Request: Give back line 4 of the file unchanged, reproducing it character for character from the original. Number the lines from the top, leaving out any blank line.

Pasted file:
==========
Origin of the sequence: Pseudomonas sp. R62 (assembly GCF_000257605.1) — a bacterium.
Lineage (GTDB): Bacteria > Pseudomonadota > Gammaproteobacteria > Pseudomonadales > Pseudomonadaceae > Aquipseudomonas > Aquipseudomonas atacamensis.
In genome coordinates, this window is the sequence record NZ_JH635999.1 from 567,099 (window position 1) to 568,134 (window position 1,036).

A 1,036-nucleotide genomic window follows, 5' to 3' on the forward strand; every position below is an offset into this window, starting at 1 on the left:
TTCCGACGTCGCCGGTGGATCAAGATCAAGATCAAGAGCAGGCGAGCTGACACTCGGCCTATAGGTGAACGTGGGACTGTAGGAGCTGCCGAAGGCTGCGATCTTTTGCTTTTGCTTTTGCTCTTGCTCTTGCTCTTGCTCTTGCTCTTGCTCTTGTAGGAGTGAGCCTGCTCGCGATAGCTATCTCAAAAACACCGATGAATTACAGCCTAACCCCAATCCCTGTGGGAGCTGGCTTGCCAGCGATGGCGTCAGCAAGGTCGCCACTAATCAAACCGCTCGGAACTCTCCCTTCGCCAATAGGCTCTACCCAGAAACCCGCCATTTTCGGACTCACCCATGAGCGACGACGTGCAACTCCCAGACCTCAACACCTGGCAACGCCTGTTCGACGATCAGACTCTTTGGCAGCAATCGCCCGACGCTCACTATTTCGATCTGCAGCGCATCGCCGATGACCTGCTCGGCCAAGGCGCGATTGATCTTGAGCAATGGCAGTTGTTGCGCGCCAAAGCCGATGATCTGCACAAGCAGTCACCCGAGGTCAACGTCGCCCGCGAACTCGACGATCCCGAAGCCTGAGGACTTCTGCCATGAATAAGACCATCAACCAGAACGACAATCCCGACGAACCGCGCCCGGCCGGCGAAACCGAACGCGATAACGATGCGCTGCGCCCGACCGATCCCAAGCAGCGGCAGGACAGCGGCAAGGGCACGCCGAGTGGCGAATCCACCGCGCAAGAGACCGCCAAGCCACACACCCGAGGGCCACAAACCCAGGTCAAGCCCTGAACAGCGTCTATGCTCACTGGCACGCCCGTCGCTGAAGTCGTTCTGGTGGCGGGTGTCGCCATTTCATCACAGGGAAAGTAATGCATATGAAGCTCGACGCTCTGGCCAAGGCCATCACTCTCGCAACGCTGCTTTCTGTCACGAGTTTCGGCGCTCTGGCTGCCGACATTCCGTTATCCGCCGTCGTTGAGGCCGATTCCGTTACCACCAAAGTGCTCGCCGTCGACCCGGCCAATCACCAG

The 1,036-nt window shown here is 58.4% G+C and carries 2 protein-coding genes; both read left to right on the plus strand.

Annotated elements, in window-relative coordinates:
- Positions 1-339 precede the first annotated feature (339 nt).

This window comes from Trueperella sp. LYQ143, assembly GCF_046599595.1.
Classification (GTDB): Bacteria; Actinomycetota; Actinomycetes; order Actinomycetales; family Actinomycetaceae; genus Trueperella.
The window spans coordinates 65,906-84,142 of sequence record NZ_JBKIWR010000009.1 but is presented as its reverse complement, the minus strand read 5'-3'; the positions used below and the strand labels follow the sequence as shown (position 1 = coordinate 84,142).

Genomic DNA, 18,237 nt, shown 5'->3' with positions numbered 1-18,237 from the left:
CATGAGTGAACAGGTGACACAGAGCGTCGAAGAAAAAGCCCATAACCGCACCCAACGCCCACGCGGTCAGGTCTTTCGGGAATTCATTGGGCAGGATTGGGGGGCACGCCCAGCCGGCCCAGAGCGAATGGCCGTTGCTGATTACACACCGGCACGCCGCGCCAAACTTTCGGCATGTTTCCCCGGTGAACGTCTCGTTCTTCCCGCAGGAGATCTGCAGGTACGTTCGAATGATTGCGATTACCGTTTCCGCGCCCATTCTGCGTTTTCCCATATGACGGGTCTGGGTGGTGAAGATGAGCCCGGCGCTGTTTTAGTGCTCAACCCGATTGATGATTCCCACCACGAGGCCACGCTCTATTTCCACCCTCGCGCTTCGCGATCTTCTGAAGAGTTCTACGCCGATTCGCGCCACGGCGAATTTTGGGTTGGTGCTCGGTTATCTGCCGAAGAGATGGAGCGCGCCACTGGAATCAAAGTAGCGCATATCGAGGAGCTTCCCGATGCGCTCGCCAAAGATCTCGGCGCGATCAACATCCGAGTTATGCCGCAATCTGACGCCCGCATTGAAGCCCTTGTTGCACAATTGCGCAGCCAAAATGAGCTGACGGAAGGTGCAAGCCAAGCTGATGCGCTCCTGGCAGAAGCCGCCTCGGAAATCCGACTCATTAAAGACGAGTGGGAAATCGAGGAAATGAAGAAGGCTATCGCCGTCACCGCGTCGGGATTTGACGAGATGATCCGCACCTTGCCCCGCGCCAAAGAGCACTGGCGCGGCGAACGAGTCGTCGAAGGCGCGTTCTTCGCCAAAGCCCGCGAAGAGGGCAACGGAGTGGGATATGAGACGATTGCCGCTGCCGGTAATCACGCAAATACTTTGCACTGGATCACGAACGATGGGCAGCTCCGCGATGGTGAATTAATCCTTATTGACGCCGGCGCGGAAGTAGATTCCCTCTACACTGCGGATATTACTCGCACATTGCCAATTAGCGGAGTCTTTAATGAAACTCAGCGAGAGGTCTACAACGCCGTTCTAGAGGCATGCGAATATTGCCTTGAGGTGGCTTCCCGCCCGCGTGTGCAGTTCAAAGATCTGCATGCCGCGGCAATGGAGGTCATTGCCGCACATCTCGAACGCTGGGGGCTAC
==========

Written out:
A 1,036-nucleotide genomic window follows, 5' to 3' on the forward strand; every position below is an offset into this window, starting at 1 on the left: